The average mortgage rate nationwide is now about 5.7 percent, according to Bankrate, roughly double its low of last year.

Despite the slowdown, price records are still being set at a neighborhood and even county level, and agents say they are doubling down on their efforts to get deals done during the summer. Most brokers and developers hope demand will return when buyers are back in the market this fall or winter. They call the region an outlier, and say that historically, rates are still low.

South Florida “doesn’t appear to be cooling off as much as the rest of the country,” said Redfin economist Taylor Marr.

Developer Dan Kodsi, CEO of Royal Palm Companies, said people will continue to migrate to Florida to “reduce their exposure to taxes,” even during a recession. South Florida also recovered more quickly than the rest of the country after the Great Recession, he added.

Signs of a slowdown

Boca Raton agent Aaron Buchbinder hosted a pop-up open house earlier this year where 40 of the 100-plus people who attended made cash offers above asking price — with no contingencies. Though Buchbinder, an agent with Compass, said he is still receiving full cash offers on properties, buyers are now doing their due diligence.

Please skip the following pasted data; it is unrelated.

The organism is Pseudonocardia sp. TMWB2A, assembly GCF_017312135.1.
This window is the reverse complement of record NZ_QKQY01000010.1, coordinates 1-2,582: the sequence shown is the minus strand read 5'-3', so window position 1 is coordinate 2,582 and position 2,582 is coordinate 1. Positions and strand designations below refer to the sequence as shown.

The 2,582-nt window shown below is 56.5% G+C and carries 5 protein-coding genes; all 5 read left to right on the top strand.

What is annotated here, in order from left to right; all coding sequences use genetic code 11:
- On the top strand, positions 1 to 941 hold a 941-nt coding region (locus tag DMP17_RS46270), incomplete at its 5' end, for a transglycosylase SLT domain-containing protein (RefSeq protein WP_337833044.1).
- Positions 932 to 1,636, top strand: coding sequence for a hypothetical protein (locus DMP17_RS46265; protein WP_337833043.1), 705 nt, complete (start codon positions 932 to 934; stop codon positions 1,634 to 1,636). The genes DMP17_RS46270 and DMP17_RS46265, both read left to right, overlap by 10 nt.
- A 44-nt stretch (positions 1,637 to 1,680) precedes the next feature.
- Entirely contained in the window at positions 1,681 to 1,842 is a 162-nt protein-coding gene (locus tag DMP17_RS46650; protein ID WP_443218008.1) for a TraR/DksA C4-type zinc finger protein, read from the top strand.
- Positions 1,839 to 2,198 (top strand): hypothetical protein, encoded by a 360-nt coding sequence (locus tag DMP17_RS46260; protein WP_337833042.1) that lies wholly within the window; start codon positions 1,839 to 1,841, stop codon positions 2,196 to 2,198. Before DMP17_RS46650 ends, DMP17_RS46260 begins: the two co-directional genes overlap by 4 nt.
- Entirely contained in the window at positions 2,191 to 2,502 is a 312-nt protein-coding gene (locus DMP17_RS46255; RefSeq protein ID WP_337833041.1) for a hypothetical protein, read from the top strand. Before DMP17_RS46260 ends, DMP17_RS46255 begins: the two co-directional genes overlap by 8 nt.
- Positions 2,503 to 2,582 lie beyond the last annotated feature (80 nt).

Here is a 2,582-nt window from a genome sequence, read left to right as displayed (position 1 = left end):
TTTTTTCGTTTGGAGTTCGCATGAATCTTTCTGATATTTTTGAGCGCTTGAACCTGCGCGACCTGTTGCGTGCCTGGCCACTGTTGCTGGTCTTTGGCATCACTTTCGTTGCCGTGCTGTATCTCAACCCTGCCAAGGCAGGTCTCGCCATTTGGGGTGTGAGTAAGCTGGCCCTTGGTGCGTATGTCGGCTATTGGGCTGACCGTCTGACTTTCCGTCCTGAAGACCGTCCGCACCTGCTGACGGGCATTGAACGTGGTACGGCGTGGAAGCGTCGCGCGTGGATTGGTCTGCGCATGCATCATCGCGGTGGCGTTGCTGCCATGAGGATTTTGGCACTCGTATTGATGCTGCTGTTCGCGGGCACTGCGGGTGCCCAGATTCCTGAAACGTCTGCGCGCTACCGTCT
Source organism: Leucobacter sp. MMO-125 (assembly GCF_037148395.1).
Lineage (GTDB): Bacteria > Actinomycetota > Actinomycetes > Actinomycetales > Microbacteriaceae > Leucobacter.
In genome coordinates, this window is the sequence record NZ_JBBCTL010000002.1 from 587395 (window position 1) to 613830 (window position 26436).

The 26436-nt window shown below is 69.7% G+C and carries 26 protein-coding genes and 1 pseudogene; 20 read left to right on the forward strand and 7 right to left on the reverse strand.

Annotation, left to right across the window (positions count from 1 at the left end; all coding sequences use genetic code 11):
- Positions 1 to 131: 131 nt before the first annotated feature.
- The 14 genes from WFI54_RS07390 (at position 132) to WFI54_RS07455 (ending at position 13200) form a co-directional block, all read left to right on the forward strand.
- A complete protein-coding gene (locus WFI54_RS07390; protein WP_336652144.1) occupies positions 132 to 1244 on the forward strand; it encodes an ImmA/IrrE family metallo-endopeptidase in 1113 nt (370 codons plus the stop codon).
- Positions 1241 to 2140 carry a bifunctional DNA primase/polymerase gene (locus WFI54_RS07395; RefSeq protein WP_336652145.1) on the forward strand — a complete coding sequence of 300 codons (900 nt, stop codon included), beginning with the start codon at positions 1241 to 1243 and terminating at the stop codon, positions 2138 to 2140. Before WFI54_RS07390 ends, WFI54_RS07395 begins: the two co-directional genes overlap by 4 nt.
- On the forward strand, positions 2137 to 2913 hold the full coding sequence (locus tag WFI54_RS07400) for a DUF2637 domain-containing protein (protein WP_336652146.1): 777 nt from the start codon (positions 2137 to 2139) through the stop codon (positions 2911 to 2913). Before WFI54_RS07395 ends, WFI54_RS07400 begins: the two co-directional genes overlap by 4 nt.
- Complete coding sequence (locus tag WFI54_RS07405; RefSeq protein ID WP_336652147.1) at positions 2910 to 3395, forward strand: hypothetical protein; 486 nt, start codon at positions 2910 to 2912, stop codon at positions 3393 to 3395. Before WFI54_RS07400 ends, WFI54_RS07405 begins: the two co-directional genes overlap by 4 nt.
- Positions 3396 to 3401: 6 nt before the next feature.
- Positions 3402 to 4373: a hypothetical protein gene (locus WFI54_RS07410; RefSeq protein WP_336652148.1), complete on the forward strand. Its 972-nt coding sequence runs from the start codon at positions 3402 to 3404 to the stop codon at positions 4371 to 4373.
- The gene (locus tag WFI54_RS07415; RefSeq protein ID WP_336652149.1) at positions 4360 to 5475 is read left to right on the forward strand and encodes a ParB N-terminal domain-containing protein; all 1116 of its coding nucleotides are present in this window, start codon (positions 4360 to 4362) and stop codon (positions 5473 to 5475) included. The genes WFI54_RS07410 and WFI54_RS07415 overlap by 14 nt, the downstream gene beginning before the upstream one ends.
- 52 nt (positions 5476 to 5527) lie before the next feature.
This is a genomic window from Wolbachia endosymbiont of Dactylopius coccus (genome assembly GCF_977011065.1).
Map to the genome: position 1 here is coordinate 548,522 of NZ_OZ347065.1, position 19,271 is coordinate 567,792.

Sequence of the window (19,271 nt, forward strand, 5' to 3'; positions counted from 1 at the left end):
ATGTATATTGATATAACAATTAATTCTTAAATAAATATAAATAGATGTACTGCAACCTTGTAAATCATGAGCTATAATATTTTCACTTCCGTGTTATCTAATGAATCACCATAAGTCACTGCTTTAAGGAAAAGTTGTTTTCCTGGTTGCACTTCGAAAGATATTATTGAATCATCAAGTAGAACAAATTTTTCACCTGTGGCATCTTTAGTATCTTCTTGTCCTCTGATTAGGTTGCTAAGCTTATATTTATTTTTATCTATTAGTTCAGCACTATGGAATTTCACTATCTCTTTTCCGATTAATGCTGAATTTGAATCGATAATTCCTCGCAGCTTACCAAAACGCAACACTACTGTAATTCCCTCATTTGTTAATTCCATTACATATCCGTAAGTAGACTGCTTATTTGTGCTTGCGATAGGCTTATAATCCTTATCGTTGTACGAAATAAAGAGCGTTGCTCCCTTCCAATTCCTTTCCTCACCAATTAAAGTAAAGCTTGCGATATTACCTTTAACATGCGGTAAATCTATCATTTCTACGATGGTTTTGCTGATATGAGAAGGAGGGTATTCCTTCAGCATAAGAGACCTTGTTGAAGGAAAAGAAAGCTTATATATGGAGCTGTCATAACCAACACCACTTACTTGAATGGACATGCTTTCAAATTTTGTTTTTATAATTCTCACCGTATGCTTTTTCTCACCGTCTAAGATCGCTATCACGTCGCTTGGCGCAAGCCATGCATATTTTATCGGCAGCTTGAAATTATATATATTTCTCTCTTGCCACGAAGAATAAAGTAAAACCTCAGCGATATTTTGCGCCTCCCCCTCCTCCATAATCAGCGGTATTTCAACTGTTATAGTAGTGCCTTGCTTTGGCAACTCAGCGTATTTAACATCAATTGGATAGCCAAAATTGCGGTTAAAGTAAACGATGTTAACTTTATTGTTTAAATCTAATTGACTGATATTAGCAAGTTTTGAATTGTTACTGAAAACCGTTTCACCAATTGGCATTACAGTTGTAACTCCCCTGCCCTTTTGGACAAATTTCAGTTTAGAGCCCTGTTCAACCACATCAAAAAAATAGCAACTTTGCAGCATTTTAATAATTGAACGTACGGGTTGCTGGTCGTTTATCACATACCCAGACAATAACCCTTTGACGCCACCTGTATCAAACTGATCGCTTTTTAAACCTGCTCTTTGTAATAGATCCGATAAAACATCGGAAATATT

Buchbinder is not the only one taking notice of the market mellowing.

“This same time last year, sellers were non-negotiable. There were bidding wars,” said Chad Carroll, a broker with the Carroll Group at Compass. “Now they’ve realized that party’s over.”

The shift in the market has returned some power back to buyers, making sellers more amenable to financed offers, according to Miami Beach-based Compass agent Ida Schwartz.

“Before, sellers only wanted to work with buyers that were cash. The realtor on the other side, they weren’t even paying attention to you if you had financing,” she said.

Agents said that sellers need to be realistic when it comes to pricing, while also recognizing that some cities and neighborhoods are more in demand than others. Plus, apartment rents are still so high that some renters are still looking to buy.